It’s true, I am organised about every area of my life. I leave very little to chance and can never be described as being apathetic about any task at hand, no matter how evidently meaningless. I’m a planner and a thinker but more, I’m a doer. Most of the time, this is a powerfully positive trait. It encourages me to strive for better, to demand excellence of myself and instills in me a quiet confidence and knowledge that, at the very least, I’ll always have done my best. Yet, it is also exhausting and never accounts for the potential of failure. This drive and ambition never guides me on how to feel, in those moments when my plans go array and I am simply too tired to succeed.
In the meantime between graduation and now, I’ve written two more novels and a novella, countless poems (in my clear disposition towards the horror genre), several shorts tories and academic papers for publication. My very skin seems to writhe with imposter syndrome at those words. I instantly feel as though I am gloating, when the the truth is that in a eighteen months when I work full-time and study a masters, this is not bad going by a normal, well-adjusted person’s standards.
But for me, it is not always enough. Each manuscript I’ve written is unedited and riddled with mistakes. My poems have never been read by anyone but myself, my short stories are too infrequently produced and my academic papers are paper-thin in quality. Or at least that’s what my worst critic offers.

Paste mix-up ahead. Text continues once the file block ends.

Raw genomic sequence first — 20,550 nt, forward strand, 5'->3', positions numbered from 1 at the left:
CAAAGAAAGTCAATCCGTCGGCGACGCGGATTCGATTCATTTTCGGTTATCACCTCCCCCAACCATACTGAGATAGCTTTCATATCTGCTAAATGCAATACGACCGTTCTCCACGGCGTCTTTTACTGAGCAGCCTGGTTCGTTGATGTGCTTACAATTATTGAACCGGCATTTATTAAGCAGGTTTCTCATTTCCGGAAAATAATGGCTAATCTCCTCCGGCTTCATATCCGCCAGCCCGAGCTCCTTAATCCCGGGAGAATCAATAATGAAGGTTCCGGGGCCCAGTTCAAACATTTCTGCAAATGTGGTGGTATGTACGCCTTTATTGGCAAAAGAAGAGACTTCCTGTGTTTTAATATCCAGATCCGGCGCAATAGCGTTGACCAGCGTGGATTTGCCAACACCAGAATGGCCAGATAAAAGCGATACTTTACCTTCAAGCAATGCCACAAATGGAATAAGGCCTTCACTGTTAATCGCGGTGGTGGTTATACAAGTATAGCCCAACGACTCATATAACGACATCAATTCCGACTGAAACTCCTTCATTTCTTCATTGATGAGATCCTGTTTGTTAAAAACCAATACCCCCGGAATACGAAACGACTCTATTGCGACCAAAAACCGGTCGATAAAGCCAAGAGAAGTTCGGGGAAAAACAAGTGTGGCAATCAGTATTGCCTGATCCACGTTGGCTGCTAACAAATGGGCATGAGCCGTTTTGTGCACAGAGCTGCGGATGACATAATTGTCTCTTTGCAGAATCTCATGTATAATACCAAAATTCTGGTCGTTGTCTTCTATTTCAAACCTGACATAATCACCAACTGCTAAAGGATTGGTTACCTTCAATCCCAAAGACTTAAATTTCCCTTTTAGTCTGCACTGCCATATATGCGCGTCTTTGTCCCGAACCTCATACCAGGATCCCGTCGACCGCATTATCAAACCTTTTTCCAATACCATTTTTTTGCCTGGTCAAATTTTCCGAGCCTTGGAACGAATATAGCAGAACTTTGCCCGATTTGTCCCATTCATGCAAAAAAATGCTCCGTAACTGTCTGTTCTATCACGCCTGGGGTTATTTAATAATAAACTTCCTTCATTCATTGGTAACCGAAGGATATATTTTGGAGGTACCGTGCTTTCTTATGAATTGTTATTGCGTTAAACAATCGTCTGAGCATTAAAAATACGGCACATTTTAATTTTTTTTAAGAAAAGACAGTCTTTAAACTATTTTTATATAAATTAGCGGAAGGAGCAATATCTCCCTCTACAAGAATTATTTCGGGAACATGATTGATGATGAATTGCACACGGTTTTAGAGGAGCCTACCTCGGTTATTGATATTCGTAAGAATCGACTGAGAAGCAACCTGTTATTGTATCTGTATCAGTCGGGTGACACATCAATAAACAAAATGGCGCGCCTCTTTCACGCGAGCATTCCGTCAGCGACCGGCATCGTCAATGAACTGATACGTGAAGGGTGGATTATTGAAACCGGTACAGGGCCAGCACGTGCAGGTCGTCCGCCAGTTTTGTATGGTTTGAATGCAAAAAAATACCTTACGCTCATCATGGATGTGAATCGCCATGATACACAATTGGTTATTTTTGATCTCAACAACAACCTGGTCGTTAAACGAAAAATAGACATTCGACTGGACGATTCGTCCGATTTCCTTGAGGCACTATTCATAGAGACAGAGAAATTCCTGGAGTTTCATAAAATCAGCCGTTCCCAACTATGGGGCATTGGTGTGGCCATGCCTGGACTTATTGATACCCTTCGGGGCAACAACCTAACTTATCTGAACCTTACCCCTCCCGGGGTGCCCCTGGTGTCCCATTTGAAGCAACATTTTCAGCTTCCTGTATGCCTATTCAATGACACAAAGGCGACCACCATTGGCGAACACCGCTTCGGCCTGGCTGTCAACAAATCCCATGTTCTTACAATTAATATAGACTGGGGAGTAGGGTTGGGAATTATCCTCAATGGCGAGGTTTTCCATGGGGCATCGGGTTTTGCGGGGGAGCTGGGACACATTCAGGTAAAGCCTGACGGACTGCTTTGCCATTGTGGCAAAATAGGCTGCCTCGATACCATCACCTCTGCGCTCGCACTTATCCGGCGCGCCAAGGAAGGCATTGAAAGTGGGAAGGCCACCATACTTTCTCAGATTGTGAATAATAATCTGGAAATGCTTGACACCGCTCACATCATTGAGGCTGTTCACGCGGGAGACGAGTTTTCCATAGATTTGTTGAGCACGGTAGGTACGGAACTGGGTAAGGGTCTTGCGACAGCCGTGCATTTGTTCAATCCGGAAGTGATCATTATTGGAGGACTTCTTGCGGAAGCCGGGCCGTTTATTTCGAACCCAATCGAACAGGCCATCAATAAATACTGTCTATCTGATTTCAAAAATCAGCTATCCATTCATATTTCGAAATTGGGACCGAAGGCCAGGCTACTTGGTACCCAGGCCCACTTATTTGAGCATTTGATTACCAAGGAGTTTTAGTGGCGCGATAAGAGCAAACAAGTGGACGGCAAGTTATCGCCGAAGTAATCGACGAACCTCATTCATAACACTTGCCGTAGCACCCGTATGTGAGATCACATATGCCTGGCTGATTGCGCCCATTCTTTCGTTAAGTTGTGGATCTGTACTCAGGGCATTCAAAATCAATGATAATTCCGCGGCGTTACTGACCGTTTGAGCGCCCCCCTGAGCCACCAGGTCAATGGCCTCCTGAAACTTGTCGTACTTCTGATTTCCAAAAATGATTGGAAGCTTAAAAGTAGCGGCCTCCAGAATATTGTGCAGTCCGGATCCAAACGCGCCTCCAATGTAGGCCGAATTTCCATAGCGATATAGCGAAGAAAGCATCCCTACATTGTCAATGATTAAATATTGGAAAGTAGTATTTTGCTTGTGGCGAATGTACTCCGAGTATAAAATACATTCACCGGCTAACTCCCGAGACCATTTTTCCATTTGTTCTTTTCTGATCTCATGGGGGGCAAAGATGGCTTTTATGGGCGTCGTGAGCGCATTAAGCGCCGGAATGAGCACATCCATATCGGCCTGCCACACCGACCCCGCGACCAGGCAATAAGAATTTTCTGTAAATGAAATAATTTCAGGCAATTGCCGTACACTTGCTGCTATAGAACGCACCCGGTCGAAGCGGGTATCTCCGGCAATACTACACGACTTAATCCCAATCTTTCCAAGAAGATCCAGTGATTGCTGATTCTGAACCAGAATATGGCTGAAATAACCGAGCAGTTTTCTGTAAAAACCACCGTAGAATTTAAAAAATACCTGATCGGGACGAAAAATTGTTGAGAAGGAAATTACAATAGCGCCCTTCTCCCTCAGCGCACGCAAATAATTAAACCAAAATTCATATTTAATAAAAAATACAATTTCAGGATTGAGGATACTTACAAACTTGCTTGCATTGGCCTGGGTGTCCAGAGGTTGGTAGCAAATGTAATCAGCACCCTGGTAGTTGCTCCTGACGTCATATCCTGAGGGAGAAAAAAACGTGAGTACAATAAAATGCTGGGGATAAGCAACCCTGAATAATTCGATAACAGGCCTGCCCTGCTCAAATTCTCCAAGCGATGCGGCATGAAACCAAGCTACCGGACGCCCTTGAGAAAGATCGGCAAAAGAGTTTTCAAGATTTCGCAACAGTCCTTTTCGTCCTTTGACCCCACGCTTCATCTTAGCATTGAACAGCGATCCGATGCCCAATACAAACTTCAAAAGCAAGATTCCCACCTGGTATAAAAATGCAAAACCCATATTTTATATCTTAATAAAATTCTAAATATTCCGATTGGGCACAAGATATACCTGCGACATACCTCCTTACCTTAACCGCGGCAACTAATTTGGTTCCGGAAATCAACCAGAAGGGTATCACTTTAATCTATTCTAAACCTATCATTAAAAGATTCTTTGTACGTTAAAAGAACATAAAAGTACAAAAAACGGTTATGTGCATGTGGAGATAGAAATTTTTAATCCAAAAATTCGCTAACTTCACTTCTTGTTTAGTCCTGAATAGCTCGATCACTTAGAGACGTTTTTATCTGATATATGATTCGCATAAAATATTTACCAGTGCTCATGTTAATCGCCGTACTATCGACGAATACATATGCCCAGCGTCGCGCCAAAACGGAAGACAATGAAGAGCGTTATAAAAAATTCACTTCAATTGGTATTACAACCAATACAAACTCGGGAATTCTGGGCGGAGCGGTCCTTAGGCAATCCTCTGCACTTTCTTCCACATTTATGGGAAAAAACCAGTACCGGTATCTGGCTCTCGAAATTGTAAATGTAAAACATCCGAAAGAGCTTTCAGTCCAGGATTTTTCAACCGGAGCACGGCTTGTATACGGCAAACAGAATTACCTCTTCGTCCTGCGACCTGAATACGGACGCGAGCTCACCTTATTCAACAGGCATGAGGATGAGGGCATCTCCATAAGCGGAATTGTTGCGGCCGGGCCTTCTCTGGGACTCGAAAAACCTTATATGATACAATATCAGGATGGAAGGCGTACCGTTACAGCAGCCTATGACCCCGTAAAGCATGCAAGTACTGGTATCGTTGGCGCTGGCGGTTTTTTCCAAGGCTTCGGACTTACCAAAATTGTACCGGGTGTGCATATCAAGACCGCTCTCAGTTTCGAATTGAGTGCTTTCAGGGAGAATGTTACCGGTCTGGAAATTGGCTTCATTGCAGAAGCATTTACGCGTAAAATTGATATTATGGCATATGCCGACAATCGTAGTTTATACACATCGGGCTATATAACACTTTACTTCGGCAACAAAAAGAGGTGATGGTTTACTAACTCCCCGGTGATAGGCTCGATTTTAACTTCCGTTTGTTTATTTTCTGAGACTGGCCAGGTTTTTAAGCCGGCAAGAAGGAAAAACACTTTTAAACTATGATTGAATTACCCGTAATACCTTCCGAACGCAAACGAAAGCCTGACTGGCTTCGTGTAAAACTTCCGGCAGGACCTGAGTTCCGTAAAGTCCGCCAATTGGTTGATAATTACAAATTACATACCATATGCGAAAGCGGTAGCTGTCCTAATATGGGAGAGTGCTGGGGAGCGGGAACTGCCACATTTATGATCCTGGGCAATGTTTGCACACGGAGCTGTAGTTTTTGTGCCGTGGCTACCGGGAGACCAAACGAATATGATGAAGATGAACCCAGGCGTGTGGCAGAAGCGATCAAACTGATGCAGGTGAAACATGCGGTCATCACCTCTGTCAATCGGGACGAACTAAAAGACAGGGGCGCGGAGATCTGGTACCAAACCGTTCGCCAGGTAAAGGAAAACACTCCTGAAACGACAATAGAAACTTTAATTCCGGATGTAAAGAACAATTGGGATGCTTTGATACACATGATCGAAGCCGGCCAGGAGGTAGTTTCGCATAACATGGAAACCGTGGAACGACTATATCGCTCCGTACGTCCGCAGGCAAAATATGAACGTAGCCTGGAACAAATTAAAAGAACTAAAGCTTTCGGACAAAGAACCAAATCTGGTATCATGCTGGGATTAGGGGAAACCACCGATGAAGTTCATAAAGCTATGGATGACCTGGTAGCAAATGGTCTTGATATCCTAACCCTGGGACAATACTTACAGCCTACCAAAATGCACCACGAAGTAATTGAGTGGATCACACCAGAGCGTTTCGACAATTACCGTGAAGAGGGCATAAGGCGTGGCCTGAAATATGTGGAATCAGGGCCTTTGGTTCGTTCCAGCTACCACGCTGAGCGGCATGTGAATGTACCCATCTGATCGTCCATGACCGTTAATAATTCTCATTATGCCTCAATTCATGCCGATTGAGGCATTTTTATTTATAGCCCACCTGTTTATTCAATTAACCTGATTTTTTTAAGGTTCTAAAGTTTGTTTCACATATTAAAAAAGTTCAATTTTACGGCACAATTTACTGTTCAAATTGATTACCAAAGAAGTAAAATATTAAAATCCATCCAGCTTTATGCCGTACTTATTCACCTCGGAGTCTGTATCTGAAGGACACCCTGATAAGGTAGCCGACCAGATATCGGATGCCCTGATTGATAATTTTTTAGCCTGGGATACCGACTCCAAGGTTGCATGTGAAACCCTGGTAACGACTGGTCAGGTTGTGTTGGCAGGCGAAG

Worse than these criticisms, a question niggles the back of my mind, begging me to ask myself when my life’s goal, my passion for living, become so inconsistent?
I know the answer. I know that it is not that I’ve been distracted by life, but rather than I’ve been busy trying to exist within life. Busy trying to curb my edges to fit into the square hole defined by a society that demands we pay taxes, have progressive careers and succeed socially. I’ve put my creativity on a schedule to do so. In many ways, I’ve been forced to.
Yet, is this a bad thing, the kinder part of my mind asks? To thrive in more ways than one?
Those manuscripts will get edited, my poems will get submitted to magazines and I will write my blogs and papers. Perhaps they would be produced by now if I’d stopped usingmy energy wondering if it’s a problem that they were completed at 23 but only edited and polished at 25. Does it matter, really, once they are done?
I thought I was alone in this mental battle until I reconnected with my friends from my BA, with the beautiful people who are also not built to live lives in square holes. No, this experience is common to all and exclusive to none.
What helps is knowing one true fact. I will relish the day in which we will all stand proudly within our own definitions of success, where we will cheer for each other ecstatically. Because a rising ride truly does carry all boats and we will know that it is not just the blood and toil that has gone into each success, but the years of doubt, isolation and questioning. The years when our imaginations were great enough to convince us that we were alone in what is entirely, a group experience.
On that day, a day when a fluid definition of success flows through our veins, I know that we will cheer louder for each other than anyone else because truly, we’ll have earned it, deserving a time where our creativity knows no bounds.
This is a random post, but something I wrote as a result of hindsight, thinking about my writing journey and style!